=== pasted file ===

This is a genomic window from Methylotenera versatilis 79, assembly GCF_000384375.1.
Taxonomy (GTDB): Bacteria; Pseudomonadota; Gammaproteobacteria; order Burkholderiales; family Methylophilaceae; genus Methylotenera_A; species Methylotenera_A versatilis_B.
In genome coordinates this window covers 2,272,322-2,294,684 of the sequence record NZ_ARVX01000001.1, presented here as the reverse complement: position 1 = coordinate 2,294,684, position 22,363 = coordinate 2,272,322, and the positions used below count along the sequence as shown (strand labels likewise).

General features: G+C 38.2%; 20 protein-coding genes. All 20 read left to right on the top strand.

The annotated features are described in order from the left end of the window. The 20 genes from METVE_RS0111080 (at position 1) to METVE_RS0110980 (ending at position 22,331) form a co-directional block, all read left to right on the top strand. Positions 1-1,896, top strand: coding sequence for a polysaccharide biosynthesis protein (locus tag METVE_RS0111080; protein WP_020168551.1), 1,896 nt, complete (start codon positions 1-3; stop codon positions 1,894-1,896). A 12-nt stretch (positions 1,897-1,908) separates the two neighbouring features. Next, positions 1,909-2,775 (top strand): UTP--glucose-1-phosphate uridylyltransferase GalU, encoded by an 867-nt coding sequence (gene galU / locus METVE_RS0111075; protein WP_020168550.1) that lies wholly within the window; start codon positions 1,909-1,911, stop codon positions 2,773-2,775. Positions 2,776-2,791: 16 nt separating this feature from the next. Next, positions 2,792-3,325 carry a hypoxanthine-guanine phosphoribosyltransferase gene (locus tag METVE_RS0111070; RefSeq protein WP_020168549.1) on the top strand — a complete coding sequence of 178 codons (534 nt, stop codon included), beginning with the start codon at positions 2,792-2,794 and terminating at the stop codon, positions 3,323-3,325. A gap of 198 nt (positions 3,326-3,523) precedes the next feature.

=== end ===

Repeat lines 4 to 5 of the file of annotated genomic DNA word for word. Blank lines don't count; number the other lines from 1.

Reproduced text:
General features: G+C 38.2%; 20 protein-coding genes. All 20 read left to right on the top strand.

The annotated features are described in order from the left end of the window. The 20 genes from METVE_RS0111080 (at position 1) to METVE_RS0110980 (ending at position 22,331) form a co-directional block, all read left to right on the top strand. Positions 1-1,896, top strand: coding sequence for a polysaccharide biosynthesis protein (locus tag METVE_RS0111080; protein WP_020168551.1), 1,896 nt, complete (start codon positions 1-3; stop codon positions 1,894-1,896). A 12-nt stretch (positions 1,897-1,908) separates the two neighbouring features. Next, positions 1,909-2,775 (top strand): UTP--glucose-1-phosphate uridylyltransferase GalU, encoded by an 867-nt coding sequence (gene galU / locus METVE_RS0111075; protein WP_020168550.1) that lies wholly within the window; start codon positions 1,909-1,911, stop codon positions 2,773-2,775. Positions 2,776-2,791: 16 nt separating this feature from the next. Next, positions 2,792-3,325 carry a hypoxanthine-guanine phosphoribosyltransferase gene (locus tag METVE_RS0111070; RefSeq protein WP_020168549.1) on the top strand — a complete coding sequence of 178 codons (534 nt, stop codon included), beginning with the start codon at positions 2,792-2,794 and terminating at the stop codon, positions 3,323-3,325. A gap of 198 nt (positions 3,326-3,523) precedes the next feature.